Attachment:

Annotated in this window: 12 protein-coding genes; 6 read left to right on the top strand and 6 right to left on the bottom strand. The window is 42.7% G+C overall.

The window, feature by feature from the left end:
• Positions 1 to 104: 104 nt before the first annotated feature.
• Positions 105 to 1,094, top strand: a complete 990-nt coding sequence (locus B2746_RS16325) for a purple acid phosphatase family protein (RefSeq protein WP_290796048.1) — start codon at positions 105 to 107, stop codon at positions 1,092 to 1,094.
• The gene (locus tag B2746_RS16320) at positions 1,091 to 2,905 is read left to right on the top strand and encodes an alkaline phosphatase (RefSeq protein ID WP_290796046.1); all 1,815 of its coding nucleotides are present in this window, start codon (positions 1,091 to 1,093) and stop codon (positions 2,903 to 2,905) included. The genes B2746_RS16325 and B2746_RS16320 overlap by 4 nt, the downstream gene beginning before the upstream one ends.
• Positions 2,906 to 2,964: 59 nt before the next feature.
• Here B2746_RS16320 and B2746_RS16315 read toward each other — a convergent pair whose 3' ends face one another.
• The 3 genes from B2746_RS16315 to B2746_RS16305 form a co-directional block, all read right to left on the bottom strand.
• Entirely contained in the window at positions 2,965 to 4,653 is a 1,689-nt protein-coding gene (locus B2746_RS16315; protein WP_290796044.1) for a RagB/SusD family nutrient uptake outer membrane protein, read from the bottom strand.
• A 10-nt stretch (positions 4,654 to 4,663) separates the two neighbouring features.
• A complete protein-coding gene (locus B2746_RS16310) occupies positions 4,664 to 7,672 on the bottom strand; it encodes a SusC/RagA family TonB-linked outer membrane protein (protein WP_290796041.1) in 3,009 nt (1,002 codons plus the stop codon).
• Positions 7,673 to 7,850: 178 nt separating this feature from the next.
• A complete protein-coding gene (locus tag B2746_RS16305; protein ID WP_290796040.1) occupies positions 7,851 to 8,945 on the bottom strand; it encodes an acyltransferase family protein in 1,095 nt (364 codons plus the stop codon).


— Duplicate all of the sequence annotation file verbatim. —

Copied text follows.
Annotated in this window: 12 protein-coding genes; 6 read left to right on the top strand and 6 right to left on the bottom strand. The window is 42.7% G+C overall.

The window, feature by feature from the left end:
• Positions 1 to 104: 104 nt before the first annotated feature.
• Positions 105 to 1,094, top strand: a complete 990-nt coding sequence (locus B2746_RS16325) for a purple acid phosphatase family protein (RefSeq protein WP_290796048.1) — start codon at positions 105 to 107, stop codon at positions 1,092 to 1,094.
• The gene (locus tag B2746_RS16320) at positions 1,091 to 2,905 is read left to right on the top strand and encodes an alkaline phosphatase (RefSeq protein ID WP_290796046.1); all 1,815 of its coding nucleotides are present in this window, start codon (positions 1,091 to 1,093) and stop codon (positions 2,903 to 2,905) included. The genes B2746_RS16325 and B2746_RS16320 overlap by 4 nt, the downstream gene beginning before the upstream one ends.
• Positions 2,906 to 2,964: 59 nt before the next feature.
• Here B2746_RS16320 and B2746_RS16315 read toward each other — a convergent pair whose 3' ends face one another.
• The 3 genes from B2746_RS16315 to B2746_RS16305 form a co-directional block, all read right to left on the bottom strand.
• Entirely contained in the window at positions 2,965 to 4,653 is a 1,689-nt protein-coding gene (locus B2746_RS16315; protein WP_290796044.1) for a RagB/SusD family nutrient uptake outer membrane protein, read from the bottom strand.
• A 10-nt stretch (positions 4,654 to 4,663) separates the two neighbouring features.
• A complete protein-coding gene (locus B2746_RS16310) occupies positions 4,664 to 7,672 on the bottom strand; it encodes a SusC/RagA family TonB-linked outer membrane protein (protein WP_290796041.1) in 3,009 nt (1,002 codons plus the stop codon).
• Positions 7,673 to 7,850: 178 nt separating this feature from the next.
• A complete protein-coding gene (locus tag B2746_RS16305; protein ID WP_290796040.1) occupies positions 7,851 to 8,945 on the bottom strand; it encodes an acyltransferase family protein in 1,095 nt (364 codons plus the stop codon).